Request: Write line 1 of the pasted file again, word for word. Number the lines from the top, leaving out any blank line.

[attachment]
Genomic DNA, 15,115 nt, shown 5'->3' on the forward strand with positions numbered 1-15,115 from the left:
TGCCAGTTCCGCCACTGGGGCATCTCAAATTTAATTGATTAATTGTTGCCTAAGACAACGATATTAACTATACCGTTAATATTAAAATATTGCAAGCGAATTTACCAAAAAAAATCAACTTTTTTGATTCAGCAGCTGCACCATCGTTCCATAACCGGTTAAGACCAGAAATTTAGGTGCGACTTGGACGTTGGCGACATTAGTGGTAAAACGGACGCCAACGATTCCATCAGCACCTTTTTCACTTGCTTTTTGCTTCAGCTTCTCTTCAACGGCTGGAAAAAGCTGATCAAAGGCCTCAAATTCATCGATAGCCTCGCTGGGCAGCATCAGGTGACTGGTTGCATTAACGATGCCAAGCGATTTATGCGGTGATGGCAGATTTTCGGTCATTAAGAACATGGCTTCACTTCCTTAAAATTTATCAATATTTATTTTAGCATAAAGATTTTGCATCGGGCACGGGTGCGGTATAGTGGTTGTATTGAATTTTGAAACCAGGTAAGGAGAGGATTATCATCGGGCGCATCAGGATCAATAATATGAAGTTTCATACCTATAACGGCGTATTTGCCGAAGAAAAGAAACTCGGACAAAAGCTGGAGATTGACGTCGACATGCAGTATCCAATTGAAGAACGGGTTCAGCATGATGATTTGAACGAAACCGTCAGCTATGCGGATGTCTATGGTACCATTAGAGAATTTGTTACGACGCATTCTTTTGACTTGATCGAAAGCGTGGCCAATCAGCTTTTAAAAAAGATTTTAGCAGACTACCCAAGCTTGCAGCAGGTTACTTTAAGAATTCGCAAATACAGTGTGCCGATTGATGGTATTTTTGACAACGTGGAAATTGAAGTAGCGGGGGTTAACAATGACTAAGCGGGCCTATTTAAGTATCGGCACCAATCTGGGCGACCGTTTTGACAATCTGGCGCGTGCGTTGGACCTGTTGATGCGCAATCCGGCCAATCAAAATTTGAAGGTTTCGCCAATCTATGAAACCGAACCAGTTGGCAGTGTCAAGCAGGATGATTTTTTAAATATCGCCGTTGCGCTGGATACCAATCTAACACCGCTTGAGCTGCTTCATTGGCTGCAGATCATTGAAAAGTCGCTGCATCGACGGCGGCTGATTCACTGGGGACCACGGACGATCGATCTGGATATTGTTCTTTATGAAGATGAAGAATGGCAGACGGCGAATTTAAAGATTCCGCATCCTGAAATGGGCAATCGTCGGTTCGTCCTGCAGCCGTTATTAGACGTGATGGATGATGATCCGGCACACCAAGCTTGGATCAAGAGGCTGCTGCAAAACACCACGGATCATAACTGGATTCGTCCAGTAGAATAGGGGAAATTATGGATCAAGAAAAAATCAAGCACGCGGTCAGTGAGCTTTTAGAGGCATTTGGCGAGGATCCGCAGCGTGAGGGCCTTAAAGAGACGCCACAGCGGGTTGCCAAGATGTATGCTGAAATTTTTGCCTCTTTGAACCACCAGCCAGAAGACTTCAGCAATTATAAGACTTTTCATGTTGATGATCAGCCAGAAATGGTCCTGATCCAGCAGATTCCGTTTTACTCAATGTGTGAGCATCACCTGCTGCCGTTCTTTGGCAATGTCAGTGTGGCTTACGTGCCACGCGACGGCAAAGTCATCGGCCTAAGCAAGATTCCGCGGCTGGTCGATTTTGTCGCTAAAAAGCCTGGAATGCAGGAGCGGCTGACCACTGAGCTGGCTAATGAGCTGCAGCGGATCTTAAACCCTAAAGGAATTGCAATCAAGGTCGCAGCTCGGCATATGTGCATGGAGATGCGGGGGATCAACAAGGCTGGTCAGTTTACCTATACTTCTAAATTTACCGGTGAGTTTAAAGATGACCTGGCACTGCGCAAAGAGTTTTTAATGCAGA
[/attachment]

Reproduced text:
Genomic DNA, 15,115 nt, shown 5'->3' on the forward strand with positions numbered 1-15,115 from the left: